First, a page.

Investigating the acceptance of applying chat-bot (Artificial intelligence) technology among higher education students in Egypt
Chat-bot as an (AI) technology has taken great attention in recent years and especially in the education sector. before applying such new technology. it is vital to Understand the determinates that affect the behaviour intention for a student to accept or reject this technology in higher education, to understand this behaviour intension, the current research applied the unified theory of acceptance and use of technology (UTAUT) with excluding for two moderators from the original model which are experience and Voluntariness of use. Additionally, this research excluded facilitating conditions and behaviour use as it aimed to investigate only the intension behaviour of the students. This study also aimed to examine the role of demographic factors (gender and age) effect on the model research independent variables and the behaviour intension variable. Therefore, the researcher put the objectives of the study that are represented in, developing a framework for the acceptance of chat-bot technology on the behaviour intension of students in higher education in Egypt. To achieve these objectives, the researcher collects data about the required variables by making a questionnaire. This questionnaire targeted students at the Arab academy for science and technology and maritime transport (AASTMT). AASTMT was selected because it represents one of the oldest private universities in Egypt that apply artificial intelligence technology in its educational system. The final sample consisted of 385 responses. data were analyzed through data testing, descriptive analysis, correlations, regression, and structural equation modelling (SEM). Results indicated a significant impact of performance expectancy, effort expectancy and social influence on students' behaviour intention to accept the chat-bot technology in their higher education in Egypt. Moreover, the results have shown that there is no moderating role of demographic factors (gender and age) proved in the relation between performance expectancy, effort expectancy, social influence, and behaviour intention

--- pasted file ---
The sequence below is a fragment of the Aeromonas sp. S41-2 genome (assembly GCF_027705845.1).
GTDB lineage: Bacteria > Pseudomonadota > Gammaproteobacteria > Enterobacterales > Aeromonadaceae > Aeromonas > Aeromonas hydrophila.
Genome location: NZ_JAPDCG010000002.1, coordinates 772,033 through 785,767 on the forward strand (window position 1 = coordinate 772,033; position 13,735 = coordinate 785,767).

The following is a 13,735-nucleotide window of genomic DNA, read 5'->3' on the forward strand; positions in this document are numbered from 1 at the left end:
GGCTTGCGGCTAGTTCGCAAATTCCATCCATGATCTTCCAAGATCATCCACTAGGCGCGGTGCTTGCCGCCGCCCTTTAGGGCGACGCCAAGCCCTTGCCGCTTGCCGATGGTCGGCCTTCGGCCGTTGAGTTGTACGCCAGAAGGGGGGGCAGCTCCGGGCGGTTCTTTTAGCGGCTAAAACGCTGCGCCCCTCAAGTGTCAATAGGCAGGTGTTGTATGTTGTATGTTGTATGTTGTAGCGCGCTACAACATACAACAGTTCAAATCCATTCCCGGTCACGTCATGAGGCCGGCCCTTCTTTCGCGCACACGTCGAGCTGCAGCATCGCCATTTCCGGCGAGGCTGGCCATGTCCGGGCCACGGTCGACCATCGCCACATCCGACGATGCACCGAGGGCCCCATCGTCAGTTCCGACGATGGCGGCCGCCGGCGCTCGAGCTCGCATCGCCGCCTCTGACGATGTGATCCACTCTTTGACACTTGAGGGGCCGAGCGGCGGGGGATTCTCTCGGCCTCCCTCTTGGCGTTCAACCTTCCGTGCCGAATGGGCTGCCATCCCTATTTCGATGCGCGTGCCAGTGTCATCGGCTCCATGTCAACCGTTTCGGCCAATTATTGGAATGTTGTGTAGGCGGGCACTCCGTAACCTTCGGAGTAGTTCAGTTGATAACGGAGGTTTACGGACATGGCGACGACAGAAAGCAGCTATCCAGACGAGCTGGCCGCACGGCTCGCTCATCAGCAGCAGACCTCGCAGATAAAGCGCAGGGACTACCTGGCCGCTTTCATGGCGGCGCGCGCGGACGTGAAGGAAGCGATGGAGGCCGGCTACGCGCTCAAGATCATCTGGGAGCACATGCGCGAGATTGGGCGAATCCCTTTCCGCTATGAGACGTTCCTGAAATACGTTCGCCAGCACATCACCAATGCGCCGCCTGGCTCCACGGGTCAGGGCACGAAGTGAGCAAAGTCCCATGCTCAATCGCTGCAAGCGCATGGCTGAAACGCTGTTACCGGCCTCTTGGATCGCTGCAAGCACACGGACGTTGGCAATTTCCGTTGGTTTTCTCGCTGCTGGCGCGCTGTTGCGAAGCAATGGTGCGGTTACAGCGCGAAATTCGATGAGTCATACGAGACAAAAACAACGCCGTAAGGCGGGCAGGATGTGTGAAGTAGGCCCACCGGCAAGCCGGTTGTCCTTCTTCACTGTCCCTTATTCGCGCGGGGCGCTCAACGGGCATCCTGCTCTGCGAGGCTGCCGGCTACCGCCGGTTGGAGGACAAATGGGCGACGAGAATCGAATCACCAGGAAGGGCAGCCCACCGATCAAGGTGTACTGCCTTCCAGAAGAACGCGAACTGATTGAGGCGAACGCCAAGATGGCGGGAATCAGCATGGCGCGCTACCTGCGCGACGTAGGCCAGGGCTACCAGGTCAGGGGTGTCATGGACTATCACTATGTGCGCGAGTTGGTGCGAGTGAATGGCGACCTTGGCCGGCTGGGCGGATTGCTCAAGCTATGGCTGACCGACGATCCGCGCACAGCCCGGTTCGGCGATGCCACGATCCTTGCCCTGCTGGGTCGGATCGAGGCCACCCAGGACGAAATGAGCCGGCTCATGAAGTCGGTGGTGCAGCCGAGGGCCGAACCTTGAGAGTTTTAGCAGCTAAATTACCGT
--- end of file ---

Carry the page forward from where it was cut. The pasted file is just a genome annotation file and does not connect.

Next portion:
- View article
Transformation Projects and Virtual Military Strategy
Major conflicts and wars are the fundament and important drivers for strong economies and their expansions. Military institutions are the ones who drive major technological transformation, evolution and innovation trends; like the USA’s Défense Advanced Research Projects Agency (DARPA), which developed the Internet… Military technology transformation and innovation projects depend on financing capacities, geopolitics, economical strategies and demography. Countries, Armies, and institutions (or simply Entities) are increasingly using avant-garde technologies to gain substantial defence, geopolitical and economic advantages. Entities are today, facing new challenges and eventual risks, when implementing their vital organizational defence concept and distributed Information and Communication System (ICS). It is important to find the right balance between, Optimal Innovative Military Technology (OIMT), biotech’s evolution, military strategy, geopolitical context, combative capabilities, and the evolution of demography, which is probably the most important factor. The stability of an Entity depends on a well-defined OIMT Strategy to support the Entity’s evolution. This article proposes the fundaments of Artificial Intelligence (AI) to support Virtual Reality (VR) for OIMT (VR4OIMT) integration. The author’s Applied Holistic Mathematical Model (AHMM) for VR (AHMM4VR) is the result of research on AI-based VR, business, financial and organizational transformations using a mathematical model’s concept (Trad & Kalpić, 2020a). The AI based VR4OIMT manages and evaluates VR activities in projects, which are complex. Weightings of factors and areas are used as variables in the VR4OIMT. VR’s main problem is peoples’ addiction and subject areas’ complexities, due to the excessive use if VR based videogames which have exponentially expended and making decisions based on simple simulations (Acer, 2018)
- View article
Introducing cannabis education on a college Campus in 2021 The case of Medgar Evers College